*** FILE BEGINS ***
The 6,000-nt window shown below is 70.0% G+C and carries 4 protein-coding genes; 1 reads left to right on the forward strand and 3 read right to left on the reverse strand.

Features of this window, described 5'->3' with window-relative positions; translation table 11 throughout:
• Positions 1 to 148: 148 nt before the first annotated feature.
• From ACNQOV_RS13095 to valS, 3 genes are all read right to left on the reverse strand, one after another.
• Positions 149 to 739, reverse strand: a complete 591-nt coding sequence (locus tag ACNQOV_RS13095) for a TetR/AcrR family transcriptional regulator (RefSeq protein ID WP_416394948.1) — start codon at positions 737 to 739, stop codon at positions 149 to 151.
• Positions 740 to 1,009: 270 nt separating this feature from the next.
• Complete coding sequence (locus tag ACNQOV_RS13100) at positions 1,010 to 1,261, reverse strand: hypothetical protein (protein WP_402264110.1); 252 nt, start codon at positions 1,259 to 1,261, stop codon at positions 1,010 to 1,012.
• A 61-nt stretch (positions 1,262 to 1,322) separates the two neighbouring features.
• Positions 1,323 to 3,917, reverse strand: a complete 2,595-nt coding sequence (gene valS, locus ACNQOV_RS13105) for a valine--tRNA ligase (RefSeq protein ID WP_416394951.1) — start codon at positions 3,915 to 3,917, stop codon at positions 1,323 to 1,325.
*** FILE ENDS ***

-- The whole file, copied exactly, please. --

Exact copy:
The 6,000-nt window shown below is 70.0% G+C and carries 4 protein-coding genes; 1 reads left to right on the forward strand and 3 read right to left on the reverse strand.

Features of this window, described 5'->3' with window-relative positions; translation table 11 throughout:
• Positions 1 to 148: 148 nt before the first annotated feature.
• From ACNQOV_RS13095 to valS, 3 genes are all read right to left on the reverse strand, one after another.
• Positions 149 to 739, reverse strand: a complete 591-nt coding sequence (locus tag ACNQOV_RS13095) for a TetR/AcrR family transcriptional regulator (RefSeq protein ID WP_416394948.1) — start codon at positions 737 to 739, stop codon at positions 149 to 151.
• Positions 740 to 1,009: 270 nt separating this feature from the next.
• Complete coding sequence (locus tag ACNQOV_RS13100) at positions 1,010 to 1,261, reverse strand: hypothetical protein (protein WP_402264110.1); 252 nt, start codon at positions 1,259 to 1,261, stop codon at positions 1,010 to 1,012.
• A 61-nt stretch (positions 1,262 to 1,322) separates the two neighbouring features.
• Positions 1,323 to 3,917, reverse strand: a complete 2,595-nt coding sequence (gene valS, locus ACNQOV_RS13105) for a valine--tRNA ligase (RefSeq protein ID WP_416394951.1) — start codon at positions 3,915 to 3,917, stop codon at positions 1,323 to 1,325.